A somewhat later publication, by McArdle et al., included a statement to the effect that high-grade dysplasia differs from intramucosal carcinoma "by the lack of invasion through the basement membrane" [3]. As with the other references cited above, no hard and fast histologic rules were given for the determination of such basement membrane invasion. However, the authors stated that agreement as to "the presence of intramucosal carcinoma was achieved by a consensus of the reviewing authors." Therefore, this paper added another definitive criteria for determining invasion, namely the concept of consensus or agreement among a number of different pathologists.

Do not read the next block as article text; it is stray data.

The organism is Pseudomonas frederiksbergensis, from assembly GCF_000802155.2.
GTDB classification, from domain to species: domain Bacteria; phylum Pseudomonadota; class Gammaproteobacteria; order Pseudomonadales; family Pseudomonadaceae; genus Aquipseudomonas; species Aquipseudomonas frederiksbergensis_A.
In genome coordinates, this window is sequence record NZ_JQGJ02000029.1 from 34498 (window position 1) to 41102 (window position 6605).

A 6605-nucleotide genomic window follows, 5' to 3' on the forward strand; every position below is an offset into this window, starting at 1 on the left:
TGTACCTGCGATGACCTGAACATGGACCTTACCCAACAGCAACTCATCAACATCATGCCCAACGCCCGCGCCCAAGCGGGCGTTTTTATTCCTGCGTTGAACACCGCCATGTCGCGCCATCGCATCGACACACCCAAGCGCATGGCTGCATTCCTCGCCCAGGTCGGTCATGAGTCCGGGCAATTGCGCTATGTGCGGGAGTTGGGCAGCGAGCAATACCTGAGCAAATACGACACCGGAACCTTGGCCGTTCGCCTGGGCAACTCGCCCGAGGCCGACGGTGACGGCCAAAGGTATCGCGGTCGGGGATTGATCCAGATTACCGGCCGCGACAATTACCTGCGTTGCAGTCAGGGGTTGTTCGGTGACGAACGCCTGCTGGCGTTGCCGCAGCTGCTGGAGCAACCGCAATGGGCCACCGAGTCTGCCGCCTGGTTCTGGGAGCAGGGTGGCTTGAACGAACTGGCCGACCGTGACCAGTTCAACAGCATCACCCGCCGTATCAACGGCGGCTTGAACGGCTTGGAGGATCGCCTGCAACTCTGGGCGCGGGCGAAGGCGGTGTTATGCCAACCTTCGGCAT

Based upon this literature, we can state that in Barrett's mucosa, the determination of invasion of carcinoma into the lamina propria begins with established high-grade columnar dysplasia within the Barrett's mucosa penetrating through an intact tubular, or even surface epithelial, basement membrane. There are some helpful histologic hints that such penetration has occurred, including compromise of the lamina propria by crowded or back-to-back tubules or the finding within the lamina propria of strands of dysplastic or carcinoma-like cells sometimes without lumens or single cells of similar type. There are some modifications of this concept and of these criteria. For instance, Haggitt has defined three tiers of highly-dysplastic epithelium within Barrett's mucosae [4]. At one end of the spectrum was high-grade dysplasia confined to the preexisting tubular contours of the Barrett's itself. At the other end was invasive carcinoma, identified as "when individual malignant-appearing cells infiltrate the lamina propria". In the middle was a category called "high-grade dysplasia with marked architectural distortion; invasive carcinoma cannot be excluded". This category included dysplastic tubules in a cribriform pattern that might have been nothing more than expansion of pre-existing tubules rather than invasion. However, also included in this category were dysplastic tubules in a back-to-back or crowded pattern, suggesting that the pre-existing Barrett's tubules might squeeze the lamina propria between them, and that might not indicate invasion. As mentioned above, such foci are likely to be considered evidence of invasion in the lamina propria by more aggressive morphologists. Haggitt had a third inclusion in this category, namely ill-defined abortive glands in the lamina propria, a concept that is somewhat difficult to define.